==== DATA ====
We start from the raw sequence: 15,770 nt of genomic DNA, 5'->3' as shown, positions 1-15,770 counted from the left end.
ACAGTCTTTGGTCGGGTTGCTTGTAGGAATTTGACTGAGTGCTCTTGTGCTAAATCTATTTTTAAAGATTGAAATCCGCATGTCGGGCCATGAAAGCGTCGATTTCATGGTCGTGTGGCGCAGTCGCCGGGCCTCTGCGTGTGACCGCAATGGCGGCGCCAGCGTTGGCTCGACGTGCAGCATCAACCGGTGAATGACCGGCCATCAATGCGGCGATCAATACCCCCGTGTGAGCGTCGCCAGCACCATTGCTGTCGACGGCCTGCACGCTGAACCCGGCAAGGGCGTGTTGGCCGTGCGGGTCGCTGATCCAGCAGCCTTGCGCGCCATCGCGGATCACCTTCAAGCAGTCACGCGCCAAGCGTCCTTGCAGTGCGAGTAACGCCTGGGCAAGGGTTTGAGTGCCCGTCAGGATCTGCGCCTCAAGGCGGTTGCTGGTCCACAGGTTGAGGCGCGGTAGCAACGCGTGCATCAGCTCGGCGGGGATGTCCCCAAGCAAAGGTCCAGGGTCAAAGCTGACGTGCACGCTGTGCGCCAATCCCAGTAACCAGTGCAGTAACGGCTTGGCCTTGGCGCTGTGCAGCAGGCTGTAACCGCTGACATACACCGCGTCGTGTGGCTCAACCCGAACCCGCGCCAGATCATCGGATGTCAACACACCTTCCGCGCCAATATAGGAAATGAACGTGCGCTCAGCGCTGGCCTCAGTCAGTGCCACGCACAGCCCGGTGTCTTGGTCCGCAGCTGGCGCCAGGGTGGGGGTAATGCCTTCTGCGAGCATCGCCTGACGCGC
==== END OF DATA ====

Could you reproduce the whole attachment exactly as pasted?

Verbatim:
We start from the raw sequence: 15,770 nt of genomic DNA, 5'->3' as shown, positions 1-15,770 counted from the left end.
ACAGTCTTTGGTCGGGTTGCTTGTAGGAATTTGACTGAGTGCTCTTGTGCTAAATCTATTTTTAAAGATTGAAATCCGCATGTCGGGCCATGAAAGCGTCGATTTCATGGTCGTGTGGCGCAGTCGCCGGGCCTCTGCGTGTGACCGCAATGGCGGCGCCAGCGTTGGCTCGACGTGCAGCATCAACCGGTGAATGACCGGCCATCAATGCGGCGATCAATACCCCCGTGTGAGCGTCGCCAGCACCATTGCTGTCGACGGCCTGCACGCTGAACCCGGCAAGGGCGTGTTGGCCGTGCGGGTCGCTGATCCAGCAGCCTTGCGCGCCATCGCGGATCACCTTCAAGCAGTCACGCGCCAAGCGTCCTTGCAGTGCGAGTAACGCCTGGGCAAGGGTTTGAGTGCCCGTCAGGATCTGCGCCTCAAGGCGGTTGCTGGTCCACAGGTTGAGGCGCGGTAGCAACGCGTGCATCAGCTCGGCGGGGATGTCCCCAAGCAAAGGTCCAGGGTCAAAGCTGACGTGCACGCTGTGCGCCAATCCCAGTAACCAGTGCAGTAACGGCTTGGCCTTGGCGCTGTGCAGCAGGCTGTAACCGCTGACATACACCGCGTCGTGTGGCTCAACCCGAACCCGCGCCAGATCATCGGATGTCAACACACCTTCCGCGCCAATATAGGAAATGAACGTGCGCTCAGCGCTGGCCTCAGTCAGTGCCACGCACAGCCCGGTGTCTTGGTCCGCAGCTGGCGCCAGGGTGGGGGTAATGCCTTCTGCGAGCATCGCCTGACGCGC